Carse by Stephen Abrams and April Abrams of Midkemia Press is a role playing game supplement published by Chaosium Inc. This is a generic fantasy citybook intended to be used with any game system. Carse is set in the world of Midkemia, which will be familiar to readers of Raymond E. Feist's books set in that world, starting with Magician, and the city will likely be familiar, in name at least, to readers of those books too.
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The included map is printed mostly without labels, except for certain items such as bodies of water.
Credit: Dan and David Day/Midkemia Press/Chaosium Inc./eGDC LtdThe first section of the book, Introduction, has a brief history of the city, describes what the book contains and how to use it with your game system, as well as having brief details of three secret organisations, and covering rulership, justice and the market, and a map of the Bay of Carse.
The next segment comprises the majority of the book, which covers the city section by section (there are thirteen in total). It starts with an overall map of the city, which is divided into areas. Each section of the city as described has an accompanying numbered map, which may cover several sections. The map also shows what the numbered locations are. These section maps are all parts of the included main map in black and white, with an illustration showing where the section is located in the city. Each lettered section also shows whether it can be considered to be merchant, wealthy or poor.
Following on from this overview of the city, several buildings are described in more detail. These are the Temple of the Sky God, the Thieves' Guild and the City Building, each of which is also accompanied by a numbered floor plan, with the various rooms detailed, and finally Castle Carse, which lacks a floor plan but has a map showing the major buildings of the castle. The detailed descriptions cover some non player characters (NPCs) in more detail, as well as some items that could be found in the various rooms or locations in the buildings.
Credit: Dan and David Day/Midkemia Press/Chaosium Inc./eGDC LtdAfter this is Random Meetings, which are lists of people who can be met in various areas of the city (merchant, wealthy or poor). These people are often mentioned earlier in the text.
Personages covers some major NPCs who are not so likely to be randomly encountered.
Suggested Prices for Carse gives the cost for goods and services in the city, marked in gold pieces, or fractions of them.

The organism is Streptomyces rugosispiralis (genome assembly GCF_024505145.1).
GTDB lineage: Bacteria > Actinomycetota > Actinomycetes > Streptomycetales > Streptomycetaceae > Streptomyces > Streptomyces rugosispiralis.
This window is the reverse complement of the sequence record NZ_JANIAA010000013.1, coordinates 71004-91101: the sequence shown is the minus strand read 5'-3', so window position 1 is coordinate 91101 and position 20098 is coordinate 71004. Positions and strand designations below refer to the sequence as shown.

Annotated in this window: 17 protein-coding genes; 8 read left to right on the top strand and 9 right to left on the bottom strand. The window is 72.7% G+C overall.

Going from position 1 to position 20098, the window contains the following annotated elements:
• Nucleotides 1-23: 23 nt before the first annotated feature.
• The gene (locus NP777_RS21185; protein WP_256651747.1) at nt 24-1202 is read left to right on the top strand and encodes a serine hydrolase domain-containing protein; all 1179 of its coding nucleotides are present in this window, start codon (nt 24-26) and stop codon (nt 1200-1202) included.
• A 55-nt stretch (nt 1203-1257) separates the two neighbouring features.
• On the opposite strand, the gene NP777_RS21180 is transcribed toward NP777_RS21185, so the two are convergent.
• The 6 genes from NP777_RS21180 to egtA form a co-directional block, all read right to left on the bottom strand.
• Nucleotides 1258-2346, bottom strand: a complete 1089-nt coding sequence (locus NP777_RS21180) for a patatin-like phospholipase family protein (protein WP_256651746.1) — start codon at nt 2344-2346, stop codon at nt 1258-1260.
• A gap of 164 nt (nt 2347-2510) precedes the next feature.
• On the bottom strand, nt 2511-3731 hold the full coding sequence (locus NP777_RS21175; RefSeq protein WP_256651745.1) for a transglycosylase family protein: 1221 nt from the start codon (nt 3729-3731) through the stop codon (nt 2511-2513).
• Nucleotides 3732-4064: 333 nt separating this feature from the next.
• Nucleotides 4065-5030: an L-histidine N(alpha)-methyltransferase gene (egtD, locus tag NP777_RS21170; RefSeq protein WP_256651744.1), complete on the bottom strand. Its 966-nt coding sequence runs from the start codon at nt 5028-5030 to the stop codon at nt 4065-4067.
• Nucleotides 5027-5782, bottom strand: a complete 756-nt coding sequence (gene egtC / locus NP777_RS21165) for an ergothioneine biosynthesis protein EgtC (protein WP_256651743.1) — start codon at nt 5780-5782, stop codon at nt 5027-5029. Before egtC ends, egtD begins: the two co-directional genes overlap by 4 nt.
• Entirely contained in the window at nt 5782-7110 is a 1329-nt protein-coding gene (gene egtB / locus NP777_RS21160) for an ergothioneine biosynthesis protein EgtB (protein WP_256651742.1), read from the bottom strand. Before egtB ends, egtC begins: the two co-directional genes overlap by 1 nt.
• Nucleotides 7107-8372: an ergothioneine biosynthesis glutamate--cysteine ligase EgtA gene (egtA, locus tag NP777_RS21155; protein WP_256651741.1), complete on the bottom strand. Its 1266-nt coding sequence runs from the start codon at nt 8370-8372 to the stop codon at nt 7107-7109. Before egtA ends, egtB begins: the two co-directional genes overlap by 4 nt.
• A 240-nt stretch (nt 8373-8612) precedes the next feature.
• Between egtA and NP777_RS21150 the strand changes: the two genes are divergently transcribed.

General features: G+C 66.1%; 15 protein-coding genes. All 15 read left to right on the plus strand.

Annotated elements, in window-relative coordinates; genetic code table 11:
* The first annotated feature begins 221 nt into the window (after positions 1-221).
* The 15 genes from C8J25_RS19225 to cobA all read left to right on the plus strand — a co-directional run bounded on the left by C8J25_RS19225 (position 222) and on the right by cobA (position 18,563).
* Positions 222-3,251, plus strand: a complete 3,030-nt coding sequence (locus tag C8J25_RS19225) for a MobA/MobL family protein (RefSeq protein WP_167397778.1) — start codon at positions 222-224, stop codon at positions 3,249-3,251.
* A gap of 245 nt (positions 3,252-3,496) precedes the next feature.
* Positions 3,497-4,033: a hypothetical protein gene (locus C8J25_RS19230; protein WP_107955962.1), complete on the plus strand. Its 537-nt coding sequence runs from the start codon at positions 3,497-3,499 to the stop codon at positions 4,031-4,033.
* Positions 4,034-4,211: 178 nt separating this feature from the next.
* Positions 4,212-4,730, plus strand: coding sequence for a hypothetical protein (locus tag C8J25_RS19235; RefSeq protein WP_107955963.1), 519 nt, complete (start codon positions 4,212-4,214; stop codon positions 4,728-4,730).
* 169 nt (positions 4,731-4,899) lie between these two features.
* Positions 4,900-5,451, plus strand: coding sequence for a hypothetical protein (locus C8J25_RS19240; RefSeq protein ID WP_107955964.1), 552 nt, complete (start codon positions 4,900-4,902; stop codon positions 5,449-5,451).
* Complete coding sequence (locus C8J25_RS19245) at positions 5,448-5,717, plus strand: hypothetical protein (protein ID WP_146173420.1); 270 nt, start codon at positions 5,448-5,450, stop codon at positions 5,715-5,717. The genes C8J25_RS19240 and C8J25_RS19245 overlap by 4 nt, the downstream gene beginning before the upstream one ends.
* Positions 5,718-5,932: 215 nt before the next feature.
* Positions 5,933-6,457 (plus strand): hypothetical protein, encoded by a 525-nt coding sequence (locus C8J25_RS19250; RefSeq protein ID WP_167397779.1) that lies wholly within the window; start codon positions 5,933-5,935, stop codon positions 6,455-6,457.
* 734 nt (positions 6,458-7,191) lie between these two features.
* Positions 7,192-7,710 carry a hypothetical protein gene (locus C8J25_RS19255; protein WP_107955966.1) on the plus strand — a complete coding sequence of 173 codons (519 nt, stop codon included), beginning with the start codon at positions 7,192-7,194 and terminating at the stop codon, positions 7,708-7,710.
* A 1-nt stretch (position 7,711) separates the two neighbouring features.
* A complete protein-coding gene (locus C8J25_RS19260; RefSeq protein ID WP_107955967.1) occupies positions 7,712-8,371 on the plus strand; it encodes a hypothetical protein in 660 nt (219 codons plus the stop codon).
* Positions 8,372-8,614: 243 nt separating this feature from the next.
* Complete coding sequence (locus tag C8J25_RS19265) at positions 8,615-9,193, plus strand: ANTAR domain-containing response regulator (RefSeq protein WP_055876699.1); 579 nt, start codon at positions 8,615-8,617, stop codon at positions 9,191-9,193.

Carse Cross-Index: A Selection is broken down into different business types, and gives the names of businesses in those types as well as their relevant map number, so that they can be cross-referenced with the city overview.
The building descriptions vary from a simple one of a couple of words, showing only the building type and occupant employment, to more complex ones describing the various character(s) who can be encountered there, and their motivations, items, skills, as well as the comparative quality and price of any goods sold, which can be cross-referenced with the Suggested Prices section at the rear of the book. Each description follows the same layout, only some of them are expanded.
This may be a generic supplement, but it is weighted towards the Advanced Dungeons & Dragons game, with some descriptions of abilities, levels, items and stats that resemble those from that game, so this will be the easiest system to use it with, as well as the Second Edition release and the basic Dungeons & Dragons (rather than D&D Third Edition and above) rules. Carse was designed to accompany another generic supplement, Cities, and there are some references to that book.
The citybook describes every single building in the city, which is highly unusual. Not every building is described as being occupied, as some are deliberately left vacant for the GameMaster's own use, but these are in the minority. This supplement came from an actual campaign world (that is still being played in) so it is likely that enough detail was accumulated to flesh out the city to this extent. There is room for both expansion and to add more detail, but this is true of any city supplement.
Credit: Carolyn Schultz/Midkemia Press/Chaosium Inc./eGDC LtdThe Midkemia described in Carse has differences to the version of the world which readers of the Midkemia fantasy books will be familiar with. It is not a part of the Duchy of Crydee, but is instead a separate independent city state. There are some similarities, though, such as in the names of deities and other countries.
Carse covers little, if anything, of the world outside the city, bar some brief history, part of which forms the basis for one of the internal conflicts and two of the secret organisations described in the Introduction, and the map of the Bay of Carse. This makes it easy to add the city to another campaign world, as there is little to conflict with other material. The book lacks definite adventures, although there are a number of possible adventure ideas that could be fleshed out throughout the text. These can mostly be found in the descriptions of the various NPCs, of which there are a substantial number, probably several hundred in total, described in various levels of detail, with many different possible threads.
Although Carse, and the rest of the supplements from Midkemia Press, are not currently available in printed form, except for second hand, Midkemia Press has released Cities, which this book is designed to accompany, as a PDF and state that they hope to get the rest available digitally in the future. Carse is a good city base for a GameMaster who wants a detailed city, but does not have the time to create one.
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